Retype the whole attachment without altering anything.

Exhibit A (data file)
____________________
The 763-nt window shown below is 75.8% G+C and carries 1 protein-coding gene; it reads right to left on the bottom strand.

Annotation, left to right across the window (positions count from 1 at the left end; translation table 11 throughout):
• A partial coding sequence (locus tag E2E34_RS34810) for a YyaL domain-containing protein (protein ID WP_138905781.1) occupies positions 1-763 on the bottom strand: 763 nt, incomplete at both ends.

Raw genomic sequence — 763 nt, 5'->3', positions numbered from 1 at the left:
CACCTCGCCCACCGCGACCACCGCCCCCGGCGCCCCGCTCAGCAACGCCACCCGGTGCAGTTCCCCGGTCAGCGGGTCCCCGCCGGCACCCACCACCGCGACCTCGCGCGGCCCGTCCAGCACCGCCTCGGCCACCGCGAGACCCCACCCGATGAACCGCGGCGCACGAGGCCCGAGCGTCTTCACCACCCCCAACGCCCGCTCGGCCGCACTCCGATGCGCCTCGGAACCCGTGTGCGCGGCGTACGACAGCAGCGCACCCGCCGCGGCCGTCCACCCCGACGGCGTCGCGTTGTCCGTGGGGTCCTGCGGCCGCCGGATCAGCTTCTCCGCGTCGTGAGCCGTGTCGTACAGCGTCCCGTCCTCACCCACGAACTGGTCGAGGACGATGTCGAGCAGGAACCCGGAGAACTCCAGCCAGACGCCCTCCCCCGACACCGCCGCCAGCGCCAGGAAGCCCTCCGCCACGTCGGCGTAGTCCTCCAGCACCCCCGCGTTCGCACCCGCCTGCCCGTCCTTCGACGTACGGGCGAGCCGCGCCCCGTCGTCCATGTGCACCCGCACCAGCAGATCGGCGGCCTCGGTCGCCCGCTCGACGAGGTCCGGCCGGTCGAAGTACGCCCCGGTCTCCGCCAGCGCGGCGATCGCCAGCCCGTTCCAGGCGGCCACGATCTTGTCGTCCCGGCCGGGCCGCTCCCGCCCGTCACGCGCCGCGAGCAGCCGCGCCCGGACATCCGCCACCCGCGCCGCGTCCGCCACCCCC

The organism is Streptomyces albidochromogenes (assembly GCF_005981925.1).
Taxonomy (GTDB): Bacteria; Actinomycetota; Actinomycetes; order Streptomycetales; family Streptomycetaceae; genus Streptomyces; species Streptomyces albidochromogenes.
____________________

The 763-nt window shown below is 75.8% G+C and carries 1 protein-coding gene; it reads right to left on the bottom strand.

Annotation, left to right across the window (positions count from 1 at the left end; translation table 11 throughout):
• A partial coding sequence (locus tag E2E34_RS34810) for a YyaL domain-containing protein (protein ID WP_138905781.1) occupies positions 1-763 on the bottom strand: 763 nt, incomplete at both ends.

Raw genomic sequence — 763 nt, 5'->3', positions numbered from 1 at the left:
CACCTCGCCCACCGCGACCACCGCCCCCGGCGCCCCGCTCAGCAACGCCACCCGGTGCAGTTCCCCGGTCAGCGGGTCCCCGCCGGCACCCACCACCGCGACCTCGCGCGGCCCGTCCAGCACCGCCTCGGCCACCGCGAGACCCCACCCGATGAACCGCGGCGCACGAGGCCCGAGCGTCTTCACCACCCCCAACGCCCGCTCGGCCGCACTCCGATGCGCCTCGGAACCCGTGTGCGCGGCGTACGACAGCAGCGCACCCGCCGCGGCCGTCCACCCCGACGGCGTCGCGTTGTCCGTGGGGTCCTGCGGCCGCCGGATCAGCTTCTCCGCGTCGTGAGCCGTGTCGTACAGCGTCCCGTCCTCACCCACGAACTGGTCGAGGACGATGTCGAGCAGGAACCCGGAGAACTCCAGCCAGACGCCCTCCCCCGACACCGCCGCCAGCGCCAGGAAGCCCTCCGCCACGTCGGCGTAGTCCTCCAGCACCCCCGCGTTCGCACCCGCCTGCCCGTCCTTCGACGTACGGGCGAGCCGCGCCCCGTCGTCCATGTGCACCCGCACCAGCAGATCGGCGGCCTCGGTCGCCCGCTCGACGAGGTCCGGCCGGTCGAAGTACGCCCCGGTCTCCGCCAGCGCGGCGATCGCCAGCCCGTTCCAGGCGGCCACGATCTTGTCGTCCCGGCCGGGCCGCTCCCGCCCGTCACGCGCCGCGAGCAGCCGCGCCCGGACATCCGCCACCCGCGCCGCGTCCGCCACCCCC

The organism is Streptomyces albidochromogenes (assembly GCF_005981925.1).
Taxonomy (GTDB): Bacteria; Actinomycetota; Actinomycetes; order Streptomycetales; family Streptomycetaceae; genus Streptomyces; species Streptomyces albidochromogenes.